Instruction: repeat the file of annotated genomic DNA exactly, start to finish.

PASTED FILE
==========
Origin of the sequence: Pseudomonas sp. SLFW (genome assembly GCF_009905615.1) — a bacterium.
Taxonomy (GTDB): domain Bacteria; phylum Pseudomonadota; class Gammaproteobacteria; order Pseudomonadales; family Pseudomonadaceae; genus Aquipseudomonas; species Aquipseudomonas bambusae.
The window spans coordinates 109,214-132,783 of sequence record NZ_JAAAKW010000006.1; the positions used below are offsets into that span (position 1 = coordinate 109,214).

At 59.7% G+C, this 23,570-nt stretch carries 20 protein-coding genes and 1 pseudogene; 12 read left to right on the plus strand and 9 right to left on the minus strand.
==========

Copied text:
Origin of the sequence: Pseudomonas sp. SLFW (genome assembly GCF_009905615.1) — a bacterium.
Taxonomy (GTDB): domain Bacteria; phylum Pseudomonadota; class Gammaproteobacteria; order Pseudomonadales; family Pseudomonadaceae; genus Aquipseudomonas; species Aquipseudomonas bambusae.
The window spans coordinates 109,214-132,783 of sequence record NZ_JAAAKW010000006.1; the positions used below are offsets into that span (position 1 = coordinate 109,214).

At 59.7% G+C, this 23,570-nt stretch carries 20 protein-coding genes and 1 pseudogene; 12 read left to right on the plus strand and 9 right to left on the minus strand.